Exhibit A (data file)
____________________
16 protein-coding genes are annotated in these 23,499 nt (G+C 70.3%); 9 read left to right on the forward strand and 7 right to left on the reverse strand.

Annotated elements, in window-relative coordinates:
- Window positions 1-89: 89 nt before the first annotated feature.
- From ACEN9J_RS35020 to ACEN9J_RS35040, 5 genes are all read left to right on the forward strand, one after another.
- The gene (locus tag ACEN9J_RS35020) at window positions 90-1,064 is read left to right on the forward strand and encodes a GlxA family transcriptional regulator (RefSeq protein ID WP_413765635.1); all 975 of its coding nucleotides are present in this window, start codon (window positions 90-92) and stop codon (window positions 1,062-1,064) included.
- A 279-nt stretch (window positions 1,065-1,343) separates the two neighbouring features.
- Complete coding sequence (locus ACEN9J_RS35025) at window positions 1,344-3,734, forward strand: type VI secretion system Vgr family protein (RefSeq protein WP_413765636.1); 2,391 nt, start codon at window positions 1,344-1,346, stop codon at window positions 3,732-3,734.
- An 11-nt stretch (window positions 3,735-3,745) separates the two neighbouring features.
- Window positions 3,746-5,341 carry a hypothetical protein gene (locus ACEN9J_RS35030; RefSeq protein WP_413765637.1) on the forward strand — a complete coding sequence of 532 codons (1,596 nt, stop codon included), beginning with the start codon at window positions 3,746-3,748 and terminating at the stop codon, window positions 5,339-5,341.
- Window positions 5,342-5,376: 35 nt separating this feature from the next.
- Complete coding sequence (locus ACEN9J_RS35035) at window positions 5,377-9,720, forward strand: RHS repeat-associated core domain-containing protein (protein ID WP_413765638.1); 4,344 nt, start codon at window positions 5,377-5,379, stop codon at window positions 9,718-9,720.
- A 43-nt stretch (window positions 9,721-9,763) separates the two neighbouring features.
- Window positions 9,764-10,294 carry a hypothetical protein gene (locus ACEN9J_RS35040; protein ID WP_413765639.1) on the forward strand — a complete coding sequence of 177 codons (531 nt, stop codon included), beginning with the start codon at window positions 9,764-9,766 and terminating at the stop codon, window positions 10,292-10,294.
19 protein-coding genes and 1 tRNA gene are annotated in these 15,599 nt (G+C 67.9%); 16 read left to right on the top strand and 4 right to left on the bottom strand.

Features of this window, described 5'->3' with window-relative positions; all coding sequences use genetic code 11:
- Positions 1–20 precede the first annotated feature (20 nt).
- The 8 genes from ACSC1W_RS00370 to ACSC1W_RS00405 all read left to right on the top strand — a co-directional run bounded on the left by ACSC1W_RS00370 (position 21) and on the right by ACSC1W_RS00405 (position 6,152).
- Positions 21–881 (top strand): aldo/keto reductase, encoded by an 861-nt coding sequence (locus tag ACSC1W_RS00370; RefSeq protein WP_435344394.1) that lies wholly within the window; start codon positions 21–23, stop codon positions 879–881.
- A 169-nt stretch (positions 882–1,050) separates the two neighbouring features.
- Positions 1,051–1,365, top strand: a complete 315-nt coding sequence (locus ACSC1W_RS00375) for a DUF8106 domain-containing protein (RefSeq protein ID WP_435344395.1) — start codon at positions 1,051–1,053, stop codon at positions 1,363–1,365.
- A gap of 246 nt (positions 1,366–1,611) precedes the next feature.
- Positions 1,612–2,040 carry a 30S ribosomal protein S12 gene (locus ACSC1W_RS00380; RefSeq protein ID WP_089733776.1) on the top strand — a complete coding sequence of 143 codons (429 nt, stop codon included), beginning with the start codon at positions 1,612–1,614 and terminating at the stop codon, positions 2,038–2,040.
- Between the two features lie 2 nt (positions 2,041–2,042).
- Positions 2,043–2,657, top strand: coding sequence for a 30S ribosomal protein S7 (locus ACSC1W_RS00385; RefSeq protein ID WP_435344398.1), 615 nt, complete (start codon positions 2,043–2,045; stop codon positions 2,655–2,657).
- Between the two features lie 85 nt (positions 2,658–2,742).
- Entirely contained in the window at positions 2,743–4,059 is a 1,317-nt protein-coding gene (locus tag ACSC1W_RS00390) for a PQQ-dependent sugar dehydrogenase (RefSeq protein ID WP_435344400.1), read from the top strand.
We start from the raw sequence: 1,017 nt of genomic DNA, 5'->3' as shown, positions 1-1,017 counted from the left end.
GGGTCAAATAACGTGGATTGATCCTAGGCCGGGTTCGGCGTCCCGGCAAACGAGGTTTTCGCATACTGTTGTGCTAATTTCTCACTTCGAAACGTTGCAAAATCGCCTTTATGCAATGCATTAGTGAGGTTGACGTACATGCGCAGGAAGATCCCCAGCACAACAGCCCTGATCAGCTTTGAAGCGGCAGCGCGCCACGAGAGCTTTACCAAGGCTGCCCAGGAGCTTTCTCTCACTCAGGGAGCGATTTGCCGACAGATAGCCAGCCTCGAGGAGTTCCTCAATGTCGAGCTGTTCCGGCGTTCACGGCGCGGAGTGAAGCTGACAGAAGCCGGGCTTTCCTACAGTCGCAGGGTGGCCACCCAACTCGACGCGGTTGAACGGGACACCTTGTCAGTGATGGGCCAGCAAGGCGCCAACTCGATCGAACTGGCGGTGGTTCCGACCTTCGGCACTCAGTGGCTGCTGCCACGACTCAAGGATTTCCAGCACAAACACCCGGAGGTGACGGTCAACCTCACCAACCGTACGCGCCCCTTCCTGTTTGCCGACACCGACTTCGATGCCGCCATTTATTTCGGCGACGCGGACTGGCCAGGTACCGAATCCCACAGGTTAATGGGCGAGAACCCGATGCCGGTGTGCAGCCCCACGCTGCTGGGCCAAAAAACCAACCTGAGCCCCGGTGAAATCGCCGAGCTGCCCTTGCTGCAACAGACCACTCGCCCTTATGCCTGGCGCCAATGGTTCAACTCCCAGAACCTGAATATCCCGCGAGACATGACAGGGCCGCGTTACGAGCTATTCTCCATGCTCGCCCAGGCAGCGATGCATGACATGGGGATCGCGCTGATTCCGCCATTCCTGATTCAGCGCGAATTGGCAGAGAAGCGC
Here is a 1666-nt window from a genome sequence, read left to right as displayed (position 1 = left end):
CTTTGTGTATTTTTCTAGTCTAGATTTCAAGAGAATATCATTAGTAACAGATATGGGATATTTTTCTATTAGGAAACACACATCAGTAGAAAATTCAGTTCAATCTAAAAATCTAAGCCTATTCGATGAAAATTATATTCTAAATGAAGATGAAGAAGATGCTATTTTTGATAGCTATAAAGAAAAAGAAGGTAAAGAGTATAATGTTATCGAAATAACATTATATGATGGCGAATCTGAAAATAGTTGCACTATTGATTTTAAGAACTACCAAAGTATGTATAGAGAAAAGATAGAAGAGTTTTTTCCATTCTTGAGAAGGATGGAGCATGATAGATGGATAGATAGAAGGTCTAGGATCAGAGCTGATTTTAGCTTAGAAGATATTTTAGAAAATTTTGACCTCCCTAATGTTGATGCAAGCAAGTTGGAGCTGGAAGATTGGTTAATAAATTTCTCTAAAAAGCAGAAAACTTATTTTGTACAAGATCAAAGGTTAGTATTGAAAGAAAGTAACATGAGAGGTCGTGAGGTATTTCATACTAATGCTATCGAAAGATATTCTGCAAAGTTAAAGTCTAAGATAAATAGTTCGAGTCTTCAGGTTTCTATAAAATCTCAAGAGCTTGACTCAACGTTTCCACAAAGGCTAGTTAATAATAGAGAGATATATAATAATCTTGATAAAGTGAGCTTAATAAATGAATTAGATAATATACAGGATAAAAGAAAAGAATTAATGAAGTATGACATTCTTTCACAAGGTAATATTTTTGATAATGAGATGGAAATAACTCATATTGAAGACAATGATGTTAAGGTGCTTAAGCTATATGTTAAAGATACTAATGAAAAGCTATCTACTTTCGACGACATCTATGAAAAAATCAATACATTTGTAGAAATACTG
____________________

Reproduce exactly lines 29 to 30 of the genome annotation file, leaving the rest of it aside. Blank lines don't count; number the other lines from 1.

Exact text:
Here is a 1666-nt window from a genome sequence, read left to right as displayed (position 1 = left end):
CTTTGTGTATTTTTCTAGTCTAGATTTCAAGAGAATATCATTAGTAACAGATATGGGATATTTTTCTATTAGGAAACACACATCAGTAGAAAATTCAGTTCAATCTAAAAATCTAAGCCTATTCGATGAAAATTATATTCTAAATGAAGATGAAGAAGATGCTATTTTTGATAGCTATAAAGAAAAAGAAGGTAAAGAGTATAATGTTATCGAAATAACATTATATGATGGCGAATCTGAAAATAGTTGCACTATTGATTTTAAGAACTACCAAAGTATGTATAGAGAAAAGATAGAAGAGTTTTTTCCATTCTTGAGAAGGATGGAGCATGATAGATGGATAGATAGAAGGTCTAGGATCAGAGCTGATTTTAGCTTAGAAGATATTTTAGAAAATTTTGACCTCCCTAATGTTGATGCAAGCAAGTTGGAGCTGGAAGATTGGTTAATAAATTTCTCTAAAAAGCAGAAAACTTATTTTGTACAAGATCAAAGGTTAGTATTGAAAGAAAGTAACATGAGAGGTCGTGAGGTATTTCATACTAATGCTATCGAAAGATATTCTGCAAAGTTAAAGTCTAAGATAAATAGTTCGAGTCTTCAGGTTTCTATAAAATCTCAAGAGCTTGACTCAACGTTTCCACAAAGGCTAGTTAATAATAGAGAGATATATAATAATCTTGATAAAGTGAGCTTAATAAATGAATTAGATAATATACAGGATAAAAGAAAAGAATTAATGAAGTATGACATTCTTTCACAAGGTAATATTTTTGATAATGAGATGGAAATAACTCATATTGAAGACAATGATGTTAAGGTGCTTAAGCTATATGTTAAAGATACTAATGAAAAGCTATCTACTTTCGACGACATCTATGAAAAAATCAATACATTTGTAGAAATACTG